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GE’s Immelt Resigns From New York Fed Board of Directors

General Electric Co. Chief Executive Officer Jeffrey Immelt. Photographer: Joshua Roberts/Bloomberg
General Electric Co. Chief Executive Officer Jeffrey Immelt. Photographer: Joshua Roberts/Bloomberg

April 28 (Bloomberg) -- General Electric Co. Chief Executive Officer Jeffrey Immelt resigned from the Federal Reserve Bank of New York’s board of directors, citing “increased demands” on his time.

Immelt, 55, stepped down effective March 9, the New York Fed said in a statement today. He noted in his resignation letter to New York Fed President William C. Dudley that his other commitments include the President’s Council on Jobs and Competitiveness, which he has led since January. Immelt had served as a regional bank director since January 2006.

“I was very surprised that he even accepted the job on Obama’s council because being CEO of a diversified conglomerate like GE is more than a full time job,” said Sung Won Sohn, an economics professor at California State University-Channel Islands and former chief economist at Wells Fargo & Co. “He is probably stretched too thin.”

Immelt’s decision is unrelated to plans by the Fed later this year to begin supervising GE Capital, the Fairfield, Connecticut-based company’s finance unit, GE spokesman Gary Sheffer said.

“Jeff enjoyed his five years on the board of the New York Fed and learned a great deal,” GE said in a statement. “He decided to step down to allow the opportunity for others to serve and to free up time to focus on other responsibilities.”

‘Too Big to Fail’

The Fed is poised to gain responsibility for non-bank financial firms deemed “too big to fail,” including GE Capital. The Dodd-Frank Act, signed into law by President Barack Obama in July, gave the central bank expanded authority over systemically important financial firms.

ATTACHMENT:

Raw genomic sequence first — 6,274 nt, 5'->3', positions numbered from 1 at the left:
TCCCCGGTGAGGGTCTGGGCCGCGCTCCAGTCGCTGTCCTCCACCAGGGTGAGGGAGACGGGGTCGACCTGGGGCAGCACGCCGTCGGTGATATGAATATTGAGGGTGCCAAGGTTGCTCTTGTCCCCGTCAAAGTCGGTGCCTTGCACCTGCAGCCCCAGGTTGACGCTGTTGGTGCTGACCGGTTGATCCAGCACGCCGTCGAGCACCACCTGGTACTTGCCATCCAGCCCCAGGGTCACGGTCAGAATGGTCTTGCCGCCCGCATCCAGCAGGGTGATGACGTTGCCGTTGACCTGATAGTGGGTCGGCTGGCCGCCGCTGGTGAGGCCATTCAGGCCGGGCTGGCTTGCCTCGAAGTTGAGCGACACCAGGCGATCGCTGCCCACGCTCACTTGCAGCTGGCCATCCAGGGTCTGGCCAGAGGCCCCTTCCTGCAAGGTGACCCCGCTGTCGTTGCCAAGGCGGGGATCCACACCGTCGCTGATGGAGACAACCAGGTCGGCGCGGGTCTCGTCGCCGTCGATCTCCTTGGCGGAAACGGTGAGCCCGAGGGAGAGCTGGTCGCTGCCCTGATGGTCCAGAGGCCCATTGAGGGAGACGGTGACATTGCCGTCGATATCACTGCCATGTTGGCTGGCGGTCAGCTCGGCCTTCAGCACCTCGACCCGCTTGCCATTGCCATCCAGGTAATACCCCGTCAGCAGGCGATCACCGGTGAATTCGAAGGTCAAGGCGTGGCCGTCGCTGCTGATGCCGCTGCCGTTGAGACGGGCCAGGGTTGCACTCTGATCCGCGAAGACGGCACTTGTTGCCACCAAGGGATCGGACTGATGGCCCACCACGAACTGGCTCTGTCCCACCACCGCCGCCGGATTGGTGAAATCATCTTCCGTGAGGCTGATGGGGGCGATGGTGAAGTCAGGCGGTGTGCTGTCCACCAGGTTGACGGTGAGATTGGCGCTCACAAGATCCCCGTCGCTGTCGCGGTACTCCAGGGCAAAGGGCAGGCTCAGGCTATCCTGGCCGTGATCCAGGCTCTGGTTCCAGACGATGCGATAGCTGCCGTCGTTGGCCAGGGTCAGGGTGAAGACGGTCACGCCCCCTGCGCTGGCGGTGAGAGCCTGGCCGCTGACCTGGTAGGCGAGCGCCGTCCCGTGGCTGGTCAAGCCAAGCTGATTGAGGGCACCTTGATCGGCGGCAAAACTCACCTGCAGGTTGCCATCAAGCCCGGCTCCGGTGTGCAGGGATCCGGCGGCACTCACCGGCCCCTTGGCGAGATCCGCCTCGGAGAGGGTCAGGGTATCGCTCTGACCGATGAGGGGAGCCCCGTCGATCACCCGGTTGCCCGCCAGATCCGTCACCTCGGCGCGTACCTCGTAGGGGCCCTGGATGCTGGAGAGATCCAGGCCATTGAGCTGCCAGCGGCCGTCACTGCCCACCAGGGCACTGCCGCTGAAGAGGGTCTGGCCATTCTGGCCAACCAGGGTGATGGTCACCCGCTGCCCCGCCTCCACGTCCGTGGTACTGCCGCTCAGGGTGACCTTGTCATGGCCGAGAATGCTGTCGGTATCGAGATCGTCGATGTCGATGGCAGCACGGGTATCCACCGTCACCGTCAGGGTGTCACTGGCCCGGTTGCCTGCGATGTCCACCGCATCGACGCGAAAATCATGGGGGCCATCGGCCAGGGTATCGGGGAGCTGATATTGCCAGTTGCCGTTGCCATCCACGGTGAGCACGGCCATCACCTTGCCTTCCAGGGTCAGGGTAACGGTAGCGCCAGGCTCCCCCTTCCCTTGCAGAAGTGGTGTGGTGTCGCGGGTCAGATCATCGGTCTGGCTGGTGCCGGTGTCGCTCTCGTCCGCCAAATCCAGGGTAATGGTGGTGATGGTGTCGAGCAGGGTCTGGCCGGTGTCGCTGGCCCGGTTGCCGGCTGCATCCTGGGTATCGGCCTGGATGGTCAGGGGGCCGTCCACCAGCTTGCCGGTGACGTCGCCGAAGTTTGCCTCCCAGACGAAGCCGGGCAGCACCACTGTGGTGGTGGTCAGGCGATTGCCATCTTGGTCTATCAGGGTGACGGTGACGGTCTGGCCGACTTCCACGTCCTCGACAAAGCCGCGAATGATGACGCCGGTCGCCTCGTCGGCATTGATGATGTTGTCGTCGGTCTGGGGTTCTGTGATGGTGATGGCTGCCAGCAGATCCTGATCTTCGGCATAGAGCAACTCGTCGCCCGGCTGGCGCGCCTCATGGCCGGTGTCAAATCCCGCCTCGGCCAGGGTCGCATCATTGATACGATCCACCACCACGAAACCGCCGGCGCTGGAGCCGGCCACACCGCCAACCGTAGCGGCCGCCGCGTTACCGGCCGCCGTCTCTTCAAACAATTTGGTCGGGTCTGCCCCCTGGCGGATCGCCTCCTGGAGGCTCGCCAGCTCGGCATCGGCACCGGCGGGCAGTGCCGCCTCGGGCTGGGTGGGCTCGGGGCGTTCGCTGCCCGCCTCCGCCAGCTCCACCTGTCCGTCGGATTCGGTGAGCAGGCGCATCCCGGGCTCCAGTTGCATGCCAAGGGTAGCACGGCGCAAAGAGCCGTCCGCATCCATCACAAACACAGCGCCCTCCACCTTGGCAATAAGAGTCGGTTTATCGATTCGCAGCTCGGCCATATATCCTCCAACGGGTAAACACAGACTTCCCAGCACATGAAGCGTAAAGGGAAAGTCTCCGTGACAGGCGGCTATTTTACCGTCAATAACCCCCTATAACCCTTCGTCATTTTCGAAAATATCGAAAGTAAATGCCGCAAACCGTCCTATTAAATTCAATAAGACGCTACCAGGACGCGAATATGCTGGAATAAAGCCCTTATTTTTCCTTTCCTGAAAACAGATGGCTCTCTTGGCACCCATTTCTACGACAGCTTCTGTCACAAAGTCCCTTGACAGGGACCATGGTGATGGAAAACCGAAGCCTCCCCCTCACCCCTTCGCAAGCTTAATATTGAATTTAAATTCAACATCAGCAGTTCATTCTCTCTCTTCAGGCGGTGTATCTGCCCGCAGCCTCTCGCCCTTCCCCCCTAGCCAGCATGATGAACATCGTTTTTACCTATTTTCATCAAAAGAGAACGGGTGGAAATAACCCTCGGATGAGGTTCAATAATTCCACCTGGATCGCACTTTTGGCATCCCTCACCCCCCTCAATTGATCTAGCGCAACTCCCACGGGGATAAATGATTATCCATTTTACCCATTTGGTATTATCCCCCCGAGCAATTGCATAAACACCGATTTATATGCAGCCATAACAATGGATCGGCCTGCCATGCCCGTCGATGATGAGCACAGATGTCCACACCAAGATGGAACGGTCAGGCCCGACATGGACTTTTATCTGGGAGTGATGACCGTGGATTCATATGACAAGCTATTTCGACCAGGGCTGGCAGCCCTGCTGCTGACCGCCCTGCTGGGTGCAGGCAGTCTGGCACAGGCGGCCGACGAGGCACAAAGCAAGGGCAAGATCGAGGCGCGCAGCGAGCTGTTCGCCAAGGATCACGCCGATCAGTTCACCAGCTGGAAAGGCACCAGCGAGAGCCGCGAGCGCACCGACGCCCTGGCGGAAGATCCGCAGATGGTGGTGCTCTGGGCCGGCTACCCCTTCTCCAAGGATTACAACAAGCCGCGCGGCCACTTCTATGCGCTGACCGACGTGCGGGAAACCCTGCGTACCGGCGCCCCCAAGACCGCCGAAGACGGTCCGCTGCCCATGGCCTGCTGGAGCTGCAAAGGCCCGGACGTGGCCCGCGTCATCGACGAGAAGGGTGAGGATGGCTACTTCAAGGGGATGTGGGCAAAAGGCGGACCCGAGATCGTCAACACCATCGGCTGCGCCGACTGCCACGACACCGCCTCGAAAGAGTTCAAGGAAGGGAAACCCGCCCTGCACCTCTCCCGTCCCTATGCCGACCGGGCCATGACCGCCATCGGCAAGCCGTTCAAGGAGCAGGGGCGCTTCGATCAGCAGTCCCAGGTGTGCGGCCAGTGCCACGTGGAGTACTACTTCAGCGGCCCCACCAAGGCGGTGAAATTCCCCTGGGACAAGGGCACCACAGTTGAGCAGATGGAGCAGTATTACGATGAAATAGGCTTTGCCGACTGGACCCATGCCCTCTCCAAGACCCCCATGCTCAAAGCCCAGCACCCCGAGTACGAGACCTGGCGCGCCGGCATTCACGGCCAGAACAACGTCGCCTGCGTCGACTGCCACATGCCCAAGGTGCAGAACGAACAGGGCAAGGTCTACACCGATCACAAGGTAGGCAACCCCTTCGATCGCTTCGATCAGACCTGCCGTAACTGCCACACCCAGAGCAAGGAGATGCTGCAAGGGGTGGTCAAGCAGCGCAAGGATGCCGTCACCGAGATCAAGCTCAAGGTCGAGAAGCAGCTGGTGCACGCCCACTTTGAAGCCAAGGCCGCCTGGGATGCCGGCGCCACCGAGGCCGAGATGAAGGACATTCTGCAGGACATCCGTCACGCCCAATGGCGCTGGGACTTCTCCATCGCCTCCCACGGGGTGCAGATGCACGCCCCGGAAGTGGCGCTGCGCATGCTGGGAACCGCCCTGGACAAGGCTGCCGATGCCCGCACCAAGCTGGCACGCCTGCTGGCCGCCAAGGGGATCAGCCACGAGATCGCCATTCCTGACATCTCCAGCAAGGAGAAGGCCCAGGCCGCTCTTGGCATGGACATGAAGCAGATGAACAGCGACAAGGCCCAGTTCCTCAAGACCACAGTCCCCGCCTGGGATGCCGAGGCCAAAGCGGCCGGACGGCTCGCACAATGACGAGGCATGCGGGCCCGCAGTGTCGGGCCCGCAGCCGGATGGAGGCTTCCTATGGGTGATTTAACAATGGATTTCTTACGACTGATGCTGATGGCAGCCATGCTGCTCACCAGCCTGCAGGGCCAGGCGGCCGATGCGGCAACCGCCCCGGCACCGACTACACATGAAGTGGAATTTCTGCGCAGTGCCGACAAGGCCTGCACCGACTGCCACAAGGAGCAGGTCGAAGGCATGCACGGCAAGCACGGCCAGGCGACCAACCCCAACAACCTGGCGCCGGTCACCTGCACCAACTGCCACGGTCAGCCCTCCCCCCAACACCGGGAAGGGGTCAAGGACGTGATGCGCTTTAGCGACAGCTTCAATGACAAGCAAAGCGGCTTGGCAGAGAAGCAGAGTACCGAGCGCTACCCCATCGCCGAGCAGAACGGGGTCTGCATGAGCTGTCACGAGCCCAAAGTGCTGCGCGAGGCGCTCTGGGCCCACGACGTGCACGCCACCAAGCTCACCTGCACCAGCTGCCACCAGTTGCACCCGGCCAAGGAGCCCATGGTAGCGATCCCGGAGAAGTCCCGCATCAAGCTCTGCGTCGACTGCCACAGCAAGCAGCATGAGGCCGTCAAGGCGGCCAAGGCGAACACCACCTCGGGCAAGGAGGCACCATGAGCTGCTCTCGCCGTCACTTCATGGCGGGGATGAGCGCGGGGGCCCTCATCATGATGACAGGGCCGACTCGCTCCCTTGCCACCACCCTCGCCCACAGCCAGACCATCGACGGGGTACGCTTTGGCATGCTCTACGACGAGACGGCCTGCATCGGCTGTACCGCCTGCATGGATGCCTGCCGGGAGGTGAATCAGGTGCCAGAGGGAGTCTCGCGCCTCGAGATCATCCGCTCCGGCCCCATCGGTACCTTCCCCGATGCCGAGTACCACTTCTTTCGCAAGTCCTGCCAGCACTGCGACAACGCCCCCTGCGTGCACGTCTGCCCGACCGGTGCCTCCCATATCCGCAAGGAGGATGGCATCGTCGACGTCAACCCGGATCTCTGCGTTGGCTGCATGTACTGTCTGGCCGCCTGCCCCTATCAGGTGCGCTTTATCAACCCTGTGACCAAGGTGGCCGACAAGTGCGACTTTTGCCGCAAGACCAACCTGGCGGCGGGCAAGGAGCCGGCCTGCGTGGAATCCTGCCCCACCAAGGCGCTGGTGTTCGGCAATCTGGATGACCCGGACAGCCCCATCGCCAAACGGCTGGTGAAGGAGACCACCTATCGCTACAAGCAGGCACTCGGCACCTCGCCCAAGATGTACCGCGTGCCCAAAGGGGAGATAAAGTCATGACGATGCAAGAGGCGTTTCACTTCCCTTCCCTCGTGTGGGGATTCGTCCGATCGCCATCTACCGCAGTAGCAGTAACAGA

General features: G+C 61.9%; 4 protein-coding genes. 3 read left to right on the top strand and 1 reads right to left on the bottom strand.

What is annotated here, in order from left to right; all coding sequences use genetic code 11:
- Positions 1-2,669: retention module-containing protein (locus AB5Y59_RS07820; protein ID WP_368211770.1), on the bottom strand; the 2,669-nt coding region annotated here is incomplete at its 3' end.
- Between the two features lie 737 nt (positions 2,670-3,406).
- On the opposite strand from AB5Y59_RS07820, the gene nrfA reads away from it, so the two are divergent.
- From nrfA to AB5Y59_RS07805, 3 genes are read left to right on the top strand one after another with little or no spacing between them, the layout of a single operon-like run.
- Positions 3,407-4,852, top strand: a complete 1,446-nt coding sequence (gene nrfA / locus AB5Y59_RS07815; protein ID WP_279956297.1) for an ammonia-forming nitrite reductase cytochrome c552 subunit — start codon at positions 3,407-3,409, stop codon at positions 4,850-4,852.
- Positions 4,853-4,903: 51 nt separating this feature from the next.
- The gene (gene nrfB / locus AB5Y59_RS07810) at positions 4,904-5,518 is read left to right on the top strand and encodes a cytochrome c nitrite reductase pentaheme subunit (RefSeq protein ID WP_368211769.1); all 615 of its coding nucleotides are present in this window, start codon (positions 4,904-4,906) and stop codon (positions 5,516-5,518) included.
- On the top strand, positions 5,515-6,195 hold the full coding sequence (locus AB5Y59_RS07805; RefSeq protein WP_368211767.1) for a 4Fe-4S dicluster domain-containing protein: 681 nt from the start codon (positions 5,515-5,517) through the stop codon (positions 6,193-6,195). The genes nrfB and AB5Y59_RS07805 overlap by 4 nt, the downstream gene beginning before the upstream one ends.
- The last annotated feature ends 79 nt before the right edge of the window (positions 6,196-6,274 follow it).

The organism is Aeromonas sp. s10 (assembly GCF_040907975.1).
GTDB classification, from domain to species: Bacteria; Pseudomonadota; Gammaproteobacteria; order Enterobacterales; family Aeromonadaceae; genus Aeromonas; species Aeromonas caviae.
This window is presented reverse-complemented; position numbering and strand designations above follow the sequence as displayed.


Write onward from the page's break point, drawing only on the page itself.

Immelt was a Class B director at the New York Fed, representing “the public,” and selected by member banks, according to the New York Fed statement. Class A directors at the Reserve Bank represent the member banks.

“Clearly now the Fed is going to be regulating a financial services company like GE Capital and I don’t think he should be sitting on the New York Fed board” as a Class B director, said Sohn, who is also vice chairman of retailer Forever 21 Inc. “If GE Capital were to get into any kind of trouble, it would be the New York Fed that would have to deal with it so I don’t think it’s appropriate for him.”

The New York Fed in December revised rules for its board of directors to avert conflicts of interest. Under Dodd-Frank, the three Class A directors are prohibited from appointing the president and first vice presidents of regional banks.

The New York Fed also restricted banker board members from “playing any role in bank supervision matters,” or naming the “senior leadership” for the bank supervision group, leaving those matters to board members representing the public, according to a Dec. 22 statement.

The New York Fed has since renamed its bank oversight division the Financial Institution Supervision Group, in a nod to its expanded authority.

To contact the reporter on this story: Caroline Salas in New York at; Rachel Layne in Boston at

To contact the editor responsible for this story: Chris Wellisz at

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